KELLY COLGAN SANDY HINKLE JOHNTERNENYI JR
BERNARD GLAVIN KELLY HUSTIS RAY VAN HOLTEN
DAVE GLAVIN TIMONTHY C. JENSEN
Craft Service RICH CODY
Craft Service Assistant ERIC ARMAO
Caterer PETER M. STARKMAN /
FOR STARS CATERING
Cooks JONAS GARCIA
Helper RAUL SOLANO
Set Medic JASON INMAN
Construction Medic BERNIE GRANADOS JR.
India Producer TABREZ NOORANI
Production Services by INDIA TAKE ONE PRODUCTIONS
Line Producer PRAVESH SAHNI
Production Manager RAJEEV MEHRA
Unit Manager/Locations SANJAY KUMAR
1st Assistant Director ARIF SHAMSI
NARESH ARORA SAMRIDHI KATYAL RAMESH SADRANI
PRADEEP ARORA SAMEER KAZMI SAMEER SADHWANI
VIKRANT BHAGI RAJESH KHALE SIDDHARTH SADHWANI
ANUBHAV BHASIN PRADEEP KHANNA SAMARTH SAHNI
ARJUN BHURJI CHARU KHURANE SURESH SHARMA
DHARMENDRA BHURJI VIJAY KOTIAN MANISH SHRIVASTAV
INDERJEET BHURJI TANAJI S. KSHIRSAGAR BHAWANI SINGH
SUNIL CHABRA DILIP KUMAR DHRUV SINGH
SANJAY CHATURVEDI LALIT KUMAR HARVEER SINGH
CYNTHIA CHEN SANJEEV KUMAR KULDEEP SINGH
JOHN CLOTHIER AKRAM MALIK PRITHVI SINGH
KHILESHWAR DAS SANJAY MALIK RITU SINGH
MRINAL DESAI JASLEEN MARWAH SIDHU SINGH
RAJEESH DHAM SHAMBHU NATH DEVENDER THAKKAR
PAVAN DUGGAL CAM NORTH KELSANG TSERING
NAVIT DUTT PRANATI PINAK OZA AYATRI UPPAL
ANIRUDH GARBYAL KANIKA PUNJ SANJEEV UPPAL
KAUSHIK GUHA AYESHA PUNVANI VINIT VYAS
ASIF HAROON KUMAR RAJENDRA ANIL WATCH
DR. JAGDEEP AMIT RASTOGI ANETTE WONG
RASHIKA JAIN ABHISHEK REDKAR
Post Production Supervisor BRAD ARENSMAN
Sound Post Production and Mixing Sonic Magic Studios
Supervising Sound Editor Jonathan Miller
Re-recording mixers Jonathan Wales
Sound Effects Editors David F. Van Slyke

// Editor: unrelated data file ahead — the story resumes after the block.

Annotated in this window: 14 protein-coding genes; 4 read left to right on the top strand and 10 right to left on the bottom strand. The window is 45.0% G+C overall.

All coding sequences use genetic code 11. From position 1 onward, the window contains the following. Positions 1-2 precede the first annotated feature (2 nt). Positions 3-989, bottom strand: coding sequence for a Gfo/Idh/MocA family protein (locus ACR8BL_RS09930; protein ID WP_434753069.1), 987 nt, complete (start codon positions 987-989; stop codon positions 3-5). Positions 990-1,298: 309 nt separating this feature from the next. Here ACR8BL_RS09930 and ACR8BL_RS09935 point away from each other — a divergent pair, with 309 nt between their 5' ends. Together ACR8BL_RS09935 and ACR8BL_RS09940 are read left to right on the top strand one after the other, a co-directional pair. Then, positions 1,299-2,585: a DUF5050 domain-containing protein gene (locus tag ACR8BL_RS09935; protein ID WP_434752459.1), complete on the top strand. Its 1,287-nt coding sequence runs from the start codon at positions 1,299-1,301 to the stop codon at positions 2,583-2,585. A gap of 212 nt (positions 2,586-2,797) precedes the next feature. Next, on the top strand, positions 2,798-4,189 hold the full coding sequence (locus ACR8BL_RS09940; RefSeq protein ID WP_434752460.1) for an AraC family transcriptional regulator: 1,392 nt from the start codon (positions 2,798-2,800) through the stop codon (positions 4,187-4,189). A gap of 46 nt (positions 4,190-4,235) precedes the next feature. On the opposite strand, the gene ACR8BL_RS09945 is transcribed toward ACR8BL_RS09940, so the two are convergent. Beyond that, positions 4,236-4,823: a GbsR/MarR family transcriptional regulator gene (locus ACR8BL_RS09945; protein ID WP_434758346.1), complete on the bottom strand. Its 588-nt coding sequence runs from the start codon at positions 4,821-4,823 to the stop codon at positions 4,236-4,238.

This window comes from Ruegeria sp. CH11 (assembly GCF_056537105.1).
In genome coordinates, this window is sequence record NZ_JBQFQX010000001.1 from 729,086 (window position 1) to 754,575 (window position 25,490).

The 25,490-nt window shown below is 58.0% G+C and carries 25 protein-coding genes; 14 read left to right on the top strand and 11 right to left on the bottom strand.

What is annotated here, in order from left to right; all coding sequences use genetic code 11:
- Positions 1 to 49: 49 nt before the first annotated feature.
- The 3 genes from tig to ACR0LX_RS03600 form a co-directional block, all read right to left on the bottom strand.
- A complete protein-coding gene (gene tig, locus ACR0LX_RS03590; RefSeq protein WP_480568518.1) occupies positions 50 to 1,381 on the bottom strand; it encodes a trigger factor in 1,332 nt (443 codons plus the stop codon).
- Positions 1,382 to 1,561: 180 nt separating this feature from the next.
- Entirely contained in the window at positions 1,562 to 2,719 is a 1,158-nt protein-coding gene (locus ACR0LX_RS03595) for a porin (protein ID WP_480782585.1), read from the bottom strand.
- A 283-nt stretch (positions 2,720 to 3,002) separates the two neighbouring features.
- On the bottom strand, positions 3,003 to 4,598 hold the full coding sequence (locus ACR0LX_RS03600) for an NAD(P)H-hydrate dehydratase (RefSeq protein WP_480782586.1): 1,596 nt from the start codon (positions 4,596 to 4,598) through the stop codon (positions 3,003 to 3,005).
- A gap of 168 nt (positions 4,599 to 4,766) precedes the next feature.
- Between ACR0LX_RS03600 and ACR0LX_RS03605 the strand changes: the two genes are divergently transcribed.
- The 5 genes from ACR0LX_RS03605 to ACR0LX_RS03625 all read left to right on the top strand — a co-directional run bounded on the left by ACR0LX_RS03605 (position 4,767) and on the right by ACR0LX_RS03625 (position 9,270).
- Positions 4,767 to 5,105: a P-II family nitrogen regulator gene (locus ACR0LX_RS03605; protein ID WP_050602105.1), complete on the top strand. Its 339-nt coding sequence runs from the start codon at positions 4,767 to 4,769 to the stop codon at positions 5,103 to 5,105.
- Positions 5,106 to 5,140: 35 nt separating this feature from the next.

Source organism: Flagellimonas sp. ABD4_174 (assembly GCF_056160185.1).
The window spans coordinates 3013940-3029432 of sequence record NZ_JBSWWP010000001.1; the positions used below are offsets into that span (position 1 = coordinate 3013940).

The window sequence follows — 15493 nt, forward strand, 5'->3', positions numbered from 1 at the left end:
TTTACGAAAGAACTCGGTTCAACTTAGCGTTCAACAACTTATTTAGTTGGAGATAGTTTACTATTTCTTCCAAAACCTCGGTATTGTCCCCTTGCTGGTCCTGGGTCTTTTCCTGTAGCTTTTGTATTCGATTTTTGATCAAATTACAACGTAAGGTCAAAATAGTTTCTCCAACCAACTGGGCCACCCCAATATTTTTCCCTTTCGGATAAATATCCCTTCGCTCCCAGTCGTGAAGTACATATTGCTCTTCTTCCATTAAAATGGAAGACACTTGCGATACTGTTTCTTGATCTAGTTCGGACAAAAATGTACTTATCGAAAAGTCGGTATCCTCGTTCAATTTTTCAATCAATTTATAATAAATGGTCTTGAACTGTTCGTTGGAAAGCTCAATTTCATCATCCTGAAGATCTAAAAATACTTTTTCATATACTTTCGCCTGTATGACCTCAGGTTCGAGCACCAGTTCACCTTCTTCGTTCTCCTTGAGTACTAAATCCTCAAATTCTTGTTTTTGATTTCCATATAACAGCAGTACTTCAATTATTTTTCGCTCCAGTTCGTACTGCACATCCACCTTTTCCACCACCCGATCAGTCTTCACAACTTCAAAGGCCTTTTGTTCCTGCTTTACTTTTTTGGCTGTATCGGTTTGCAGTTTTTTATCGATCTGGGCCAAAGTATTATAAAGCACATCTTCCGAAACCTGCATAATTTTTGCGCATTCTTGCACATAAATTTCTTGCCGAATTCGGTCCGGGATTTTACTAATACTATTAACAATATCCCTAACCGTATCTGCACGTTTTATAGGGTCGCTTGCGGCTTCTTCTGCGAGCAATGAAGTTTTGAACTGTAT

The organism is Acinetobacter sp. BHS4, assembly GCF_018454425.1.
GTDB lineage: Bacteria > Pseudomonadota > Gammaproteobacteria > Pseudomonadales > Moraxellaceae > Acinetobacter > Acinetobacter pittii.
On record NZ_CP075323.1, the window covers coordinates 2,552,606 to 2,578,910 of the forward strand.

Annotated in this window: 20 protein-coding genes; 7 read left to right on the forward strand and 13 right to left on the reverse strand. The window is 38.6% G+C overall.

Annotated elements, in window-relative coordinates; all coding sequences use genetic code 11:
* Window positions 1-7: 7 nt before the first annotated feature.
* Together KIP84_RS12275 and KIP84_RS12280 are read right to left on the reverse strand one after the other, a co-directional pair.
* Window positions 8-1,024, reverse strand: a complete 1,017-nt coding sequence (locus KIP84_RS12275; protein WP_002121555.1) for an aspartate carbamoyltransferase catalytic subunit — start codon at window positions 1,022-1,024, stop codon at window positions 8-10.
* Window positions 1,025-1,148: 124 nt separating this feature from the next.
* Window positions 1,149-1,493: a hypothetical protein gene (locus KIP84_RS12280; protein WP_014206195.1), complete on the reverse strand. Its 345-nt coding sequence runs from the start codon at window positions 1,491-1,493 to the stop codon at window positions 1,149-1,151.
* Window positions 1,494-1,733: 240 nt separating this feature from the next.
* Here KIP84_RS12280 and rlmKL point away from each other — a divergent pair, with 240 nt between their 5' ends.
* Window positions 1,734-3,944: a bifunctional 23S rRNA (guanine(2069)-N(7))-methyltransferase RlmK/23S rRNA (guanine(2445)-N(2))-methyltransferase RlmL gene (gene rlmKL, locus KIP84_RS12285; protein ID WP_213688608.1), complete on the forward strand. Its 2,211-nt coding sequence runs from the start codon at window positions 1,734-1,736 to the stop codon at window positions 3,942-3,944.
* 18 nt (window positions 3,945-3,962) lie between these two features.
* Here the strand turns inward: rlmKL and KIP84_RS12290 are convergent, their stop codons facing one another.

Chad J. Hughes
Dialogue/ADR Editor Zeke Richardson
ADR Recordist Matt Beville
Foley Editor Jeremy Balko
Foley Artist Shelley Roden, M.P.S.E.
Foley Mixer Jeremy Balko
ADR Voice Casting BARBARA HARRIS
Music Editors STEPHEN M. DAVIS, M.P.S.E
MICHAEL T. ANDREAS
Score Assistant CHAD SEITER
Additional Music PAUL LIVINGSTON
Opticals and Titles by PACIFIC TITLE
Negative Cutter MARY NELSON-FRASER & ASSOCIATES
Color by DELUXE
Color Timer STEVE SHERIDAN
Score Recorded and Mixed by DAN WALLIN and MIKE AARVOLD
Visual Effects by REZ-ILLUSION
Visual Effects Supervisor JAMISON GOEI
Digital Artists SOOKIE PARK
Post Production Accounting R.C. BARAL
Stage Facilities provided by Get Studios
Washington, DC production services provided by thinkfilm
Camera Equipment provided by Clairmont Camera
Production Equipment provided by Leonetti Company
Telecine by Midnight Transfer (London)
Laser Pacific (Los Angeles)
“There’s No Business Like Show Business”
Written by Irving Berlin
Performed by Albert Brooks
“Put On A Happy Face”
Written by Charles Strouse and Lee Adams
Performed by Dick Van Dyke
Courtesy of Columbia Records
By arrangement with SONY BMG MUSIC ENTERTAINMENT
© 2005 Shangri-La Entertainment, LLC..
All Rights Reserved
Shangri-La Entertainment, LLC, is the author of this film
(motion picture) for the purpose of copyright and other laws.
The Producers wish to thank
Archaeological Survey of India
Government of India
India Ministry of Information and Broadcasting
Natural History Museum of Los Angeles County
Taj Group of Hotels
eBay website is displayed with the permission of eBay Inc.
COPYRIGHT © EBAY INC. ALL RIGHTS RESERVED
Film Clips from RAJU CHACHA and HINDUSTAN KI KASAM Courtesy Devgan Software Pvt. Ltd.
Posters from ‘BIG’ & ‘JUMPIN’ JACK FLASH’ Courtesy of Twentieth Century Fox
THE POWERPUFF GIRLS tm and © 2005 Cartoon Network
Special Thanks to:
Steve Bing Jim LeMay
Kimberly Brooks Deepak Nayar
Rick Davis Brian Umansky
David Kipper Jim Walton
Bob Lange Jim Wiatt
Color by DELUXE ®
Color OR Prints by Technicolor ® (if applicable)
MPAA Globe # I.A.T.S.E. KODAK
(if applicable) (if applicable)
DOLBY SDDS DTS
(Logo) (Digital) (Logo) (Logo)
(if applicable) (if applicable) (if applicable)
(per post schedule ______) (per post schedule_______) (per post schedule _______)
The characters and incidents portrayed and the names herein are fictitious, and any similarity to the name, character or history of any person is entirely coincidental and unintentional. (to be confirmed)
Animal disclaimer language must be obtained from the AHA
This motion picture photoplay is protected pursuant to the provisions of the laws of the United States of America and other countries. Any unauthorized duplication and/or distribution of this photoplay may result in civil liability and criminal prosecution.